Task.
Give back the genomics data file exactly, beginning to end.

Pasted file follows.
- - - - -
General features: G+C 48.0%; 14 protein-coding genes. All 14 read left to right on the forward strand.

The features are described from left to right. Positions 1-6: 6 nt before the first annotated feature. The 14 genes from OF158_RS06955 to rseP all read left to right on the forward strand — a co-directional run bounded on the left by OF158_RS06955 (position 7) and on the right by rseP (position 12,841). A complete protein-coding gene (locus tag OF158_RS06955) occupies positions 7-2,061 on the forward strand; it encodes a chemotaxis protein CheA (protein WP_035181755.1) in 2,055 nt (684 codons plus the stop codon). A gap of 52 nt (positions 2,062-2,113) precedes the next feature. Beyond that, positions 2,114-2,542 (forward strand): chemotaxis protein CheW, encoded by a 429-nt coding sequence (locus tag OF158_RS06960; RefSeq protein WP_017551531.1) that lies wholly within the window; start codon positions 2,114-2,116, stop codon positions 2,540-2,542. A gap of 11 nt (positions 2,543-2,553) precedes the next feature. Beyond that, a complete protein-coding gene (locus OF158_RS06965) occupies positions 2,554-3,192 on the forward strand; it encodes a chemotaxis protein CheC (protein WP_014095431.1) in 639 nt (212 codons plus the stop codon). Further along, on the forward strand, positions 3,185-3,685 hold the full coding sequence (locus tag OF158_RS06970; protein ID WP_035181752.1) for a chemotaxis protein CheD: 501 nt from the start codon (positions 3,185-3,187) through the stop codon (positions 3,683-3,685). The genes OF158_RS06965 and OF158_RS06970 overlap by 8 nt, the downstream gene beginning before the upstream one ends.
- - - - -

General features: G+C 48.0%; 14 protein-coding genes. All 14 read left to right on the forward strand.

The features are described from left to right. Positions 1-6: 6 nt before the first annotated feature. The 14 genes from OF158_RS06955 to rseP all read left to right on the forward strand — a co-directional run bounded on the left by OF158_RS06955 (position 7) and on the right by rseP (position 12,841). A complete protein-coding gene (locus tag OF158_RS06955) occupies positions 7-2,061 on the forward strand; it encodes a chemotaxis protein CheA (protein WP_035181755.1) in 2,055 nt (684 codons plus the stop codon). A gap of 52 nt (positions 2,062-2,113) precedes the next feature. Beyond that, positions 2,114-2,542 (forward strand): chemotaxis protein CheW, encoded by a 429-nt coding sequence (locus tag OF158_RS06960; RefSeq protein WP_017551531.1) that lies wholly within the window; start codon positions 2,114-2,116, stop codon positions 2,540-2,542. A gap of 11 nt (positions 2,543-2,553) precedes the next feature. Beyond that, a complete protein-coding gene (locus OF158_RS06965) occupies positions 2,554-3,192 on the forward strand; it encodes a chemotaxis protein CheC (protein WP_014095431.1) in 639 nt (212 codons plus the stop codon). Further along, on the forward strand, positions 3,185-3,685 hold the full coding sequence (locus tag OF158_RS06970; protein ID WP_035181752.1) for a chemotaxis protein CheD: 501 nt from the start codon (positions 3,185-3,187) through the stop codon (positions 3,683-3,685). The genes OF158_RS06965 and OF158_RS06970 overlap by 8 nt, the downstream gene beginning before the upstream one ends.